On 22 July 2019 the Bosch Alumni Network and the Centre for Humanitarian Action (CHA) organized a “Monday on the Couch” event, which focused on the increasing criminalisation of sea rescue and the implications of migration criminalisation for humanitarian access and civic engagement in Europe. The evening was convened in the community space of the International Alumni Center (iac Berlin).
In addition to the discussants Sarah Hammerl from United Against Inhumanity (UAI) and Muhammad al-Kashef from WatchTheMed-Alarm Phone, many other experienced activists and representatives of aid organisations were present in the audience.
To open up the debate, moderator Sonja Hövelmann from the CHA asked Kashef to provide his personal assessment and contextualisation of the current debate on sea rescue. Kashef noted that one must not only speak of a criminalisation of sea rescue, but of a criminalisation of migration itself.
#Migration is not a crisis or a problem, the policies and laws made it a problem. If we want to stop the smuggling, we have to find a legal passage for the people fleeing. – Muhammed al-Kashef from @alarm_phone #mondayonthecouch @iac_berlin pic.twitter.com/w4obmNmSZp— Centre for Humanitarian Action (@cha_germany) July 22, 2019
Criminalisation of Migration
Sarah Hammerl also spoke about the general criminalisation of migration and argued that we are witnessing wide-spread debate on the hierarchy of norms in relation to asylum. This manifests itself in the conflict between the upholding of fundamental human rights and refugee protection on the one hand, and the emphasis on the state security and national sovereignty on the other hand. According to Hammerl, negative attitudes within societies towards migrants and refugees can be best explained when viewed as the outcome of these negotiations.
“#Criminalization of #humanitarian action is not a merely legal process, it’s a social process.” – Sarah Hammerl, United Against Inhumanity (UAI) #mondayonthecouch @iac_berlin— Centre for Humanitarian Action (@cha_germany) July 22, 2019
Activists and humanitarian actors, in turn, are in constant struggle to uphold neutrality. As noted by Hammerl, “humanitarian actors have to stress their political neutrality on the ground, yet the humanitarian imperative – to save lives and ameliorate human suffering – is quite political in itself”.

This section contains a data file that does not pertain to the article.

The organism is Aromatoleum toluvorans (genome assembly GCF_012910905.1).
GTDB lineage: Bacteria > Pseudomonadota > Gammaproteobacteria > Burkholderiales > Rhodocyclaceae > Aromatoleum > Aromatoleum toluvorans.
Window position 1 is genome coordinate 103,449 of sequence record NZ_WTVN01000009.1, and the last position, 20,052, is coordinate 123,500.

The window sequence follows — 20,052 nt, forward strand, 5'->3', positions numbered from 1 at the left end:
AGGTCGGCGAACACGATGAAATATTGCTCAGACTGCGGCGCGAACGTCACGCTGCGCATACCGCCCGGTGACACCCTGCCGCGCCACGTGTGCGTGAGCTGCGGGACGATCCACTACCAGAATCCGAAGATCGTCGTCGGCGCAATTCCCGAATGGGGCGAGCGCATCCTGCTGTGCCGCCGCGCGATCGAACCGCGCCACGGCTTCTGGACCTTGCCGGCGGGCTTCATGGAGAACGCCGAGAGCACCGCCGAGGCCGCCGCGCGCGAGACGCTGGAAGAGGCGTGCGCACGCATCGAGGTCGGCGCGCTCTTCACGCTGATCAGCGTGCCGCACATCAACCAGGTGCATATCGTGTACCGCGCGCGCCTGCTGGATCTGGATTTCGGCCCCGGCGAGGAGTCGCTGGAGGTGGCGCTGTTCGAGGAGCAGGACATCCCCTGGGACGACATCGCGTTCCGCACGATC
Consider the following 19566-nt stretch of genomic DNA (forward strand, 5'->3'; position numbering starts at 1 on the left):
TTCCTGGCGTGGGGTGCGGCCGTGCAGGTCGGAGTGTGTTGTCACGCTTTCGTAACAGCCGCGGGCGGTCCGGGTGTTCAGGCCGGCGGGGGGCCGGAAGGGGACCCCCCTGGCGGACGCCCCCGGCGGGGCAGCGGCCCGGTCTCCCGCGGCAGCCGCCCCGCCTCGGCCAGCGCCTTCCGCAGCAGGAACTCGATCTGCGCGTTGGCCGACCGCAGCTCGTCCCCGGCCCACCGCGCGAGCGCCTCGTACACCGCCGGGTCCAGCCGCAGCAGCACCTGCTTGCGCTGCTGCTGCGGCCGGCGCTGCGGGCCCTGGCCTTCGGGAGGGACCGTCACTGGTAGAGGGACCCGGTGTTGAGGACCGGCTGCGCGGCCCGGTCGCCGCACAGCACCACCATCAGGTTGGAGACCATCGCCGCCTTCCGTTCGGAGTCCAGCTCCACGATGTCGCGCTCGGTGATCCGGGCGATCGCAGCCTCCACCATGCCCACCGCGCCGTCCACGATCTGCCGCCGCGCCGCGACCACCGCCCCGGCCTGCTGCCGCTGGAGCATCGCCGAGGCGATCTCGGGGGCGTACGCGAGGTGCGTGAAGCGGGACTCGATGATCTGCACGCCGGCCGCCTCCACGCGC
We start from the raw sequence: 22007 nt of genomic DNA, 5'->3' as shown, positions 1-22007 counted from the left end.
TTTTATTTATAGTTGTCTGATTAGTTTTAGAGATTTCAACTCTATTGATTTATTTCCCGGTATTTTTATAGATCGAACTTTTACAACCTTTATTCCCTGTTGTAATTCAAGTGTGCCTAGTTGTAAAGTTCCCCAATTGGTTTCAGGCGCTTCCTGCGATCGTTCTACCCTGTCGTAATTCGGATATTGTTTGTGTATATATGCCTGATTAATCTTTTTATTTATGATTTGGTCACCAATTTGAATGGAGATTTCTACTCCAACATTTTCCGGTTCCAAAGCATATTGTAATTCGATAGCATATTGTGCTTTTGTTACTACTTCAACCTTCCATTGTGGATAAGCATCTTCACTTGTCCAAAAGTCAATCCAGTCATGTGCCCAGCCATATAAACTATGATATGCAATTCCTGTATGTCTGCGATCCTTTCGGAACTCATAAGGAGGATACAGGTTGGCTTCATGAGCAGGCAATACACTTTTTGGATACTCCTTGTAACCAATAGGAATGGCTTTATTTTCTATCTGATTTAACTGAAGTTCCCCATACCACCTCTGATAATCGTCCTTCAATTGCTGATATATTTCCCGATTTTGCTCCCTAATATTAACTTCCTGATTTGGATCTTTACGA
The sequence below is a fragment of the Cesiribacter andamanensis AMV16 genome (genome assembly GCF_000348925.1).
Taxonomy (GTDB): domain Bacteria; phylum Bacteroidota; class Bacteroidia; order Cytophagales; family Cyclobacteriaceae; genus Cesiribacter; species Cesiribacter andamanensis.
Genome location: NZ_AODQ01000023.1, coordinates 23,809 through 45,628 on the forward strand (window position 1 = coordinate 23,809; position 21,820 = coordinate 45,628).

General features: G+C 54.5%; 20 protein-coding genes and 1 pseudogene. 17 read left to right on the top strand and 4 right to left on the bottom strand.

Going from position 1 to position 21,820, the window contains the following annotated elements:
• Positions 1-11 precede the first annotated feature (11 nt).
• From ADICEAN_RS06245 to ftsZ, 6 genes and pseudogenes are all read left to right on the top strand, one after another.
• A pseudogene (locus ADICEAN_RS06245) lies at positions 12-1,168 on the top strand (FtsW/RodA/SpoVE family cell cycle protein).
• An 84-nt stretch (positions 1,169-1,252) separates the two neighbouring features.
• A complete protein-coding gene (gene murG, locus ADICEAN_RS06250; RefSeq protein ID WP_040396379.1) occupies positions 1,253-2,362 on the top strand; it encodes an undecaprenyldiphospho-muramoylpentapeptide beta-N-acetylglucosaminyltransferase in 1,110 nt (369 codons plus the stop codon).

Contradiction in EU migration policy
Diverse expertise in the audience was reflected in a lively discussion with many questions and comments. The following comment on the EU migration policy points at the fundamental contradiction within the EU response:
“Talking about the #humanitarian narrative will hurt us in the long run, as we are still focussing on a couple of boats with a budget of some million euro compared to billions spent on #externalization and #deterrence.” -Thank you to a brilliant audience last night at @iac_berlin pic.twitter.com/137Vrdbvsr— Centre for Humanitarian Action (@cha_germany) July 23, 2019
This contradiction has also been highlighted by Criminal Law professor Alessandro Spena, in his article for Oxford University’s Border Criminologies-Blog, which Sarah Hammerl summarises in her recently published report for UAI: “[…]there is an inherent contradiction between the EU’s deterrence policies and its professed commitment to human dignity and human rights, freedom, democracy, equality and the rule of law”.
Although the EU is committed to the protection of migrants and their fundamental rights, as, for instance, in Directive 2008/115/EC, the only state-led sea rescue operation, Mare Nostrum, was ended in October 2014. Instead, the EU re-oriented on fighting human smuggling and illegal migration in its successive naval operations Triton and Sophia.
This issue is being described in detail in the newly published study by EuroMed Rights on “EU-Egypt migration cooperation: at the expense of human rights,” which maps EU and Member State cooperation with Egypt as a study case on migration and border management.
Comparison of EU expenditure
In order to illustrate this contradiction, we researched for this article in the follow-up of the event. As the research by Davies and Neslen (2014) shows, Mare Nostrum cost 9 million euros for one month, which was borne exclusively by Italy, the subsequent operation Triton cost only 2.9 million euros per month.
Compared with the total EU expenditure of 13 billion euros on securing its external borders in 2014-2020, it is obvious that there is an enormous imbalance. According to the EU, expenditure in its next multiannual financial framework 2021-2027 is expected to almost triple to 34.9 billion euros.The event took place as part of the CHA research project “Shrinking Humanitarian Space”.
 Sarah Hammerl (2019): Asylum Criminalization in Europe and its humanitarian implications, United Against Inhumanity (UAI), p. 8
 Ibid, p. 14
 Lizzy Davies/ Arthur Neslen (2014): Italy: end of ongoing sea rescue mission ‘puts thousands at risk’, The Guardian, 31.10.2014
 European Commission (2018): Press Release “EU budget: Commission proposes major funding increase for stronger borders and migration”, Brussels, 12.06.2018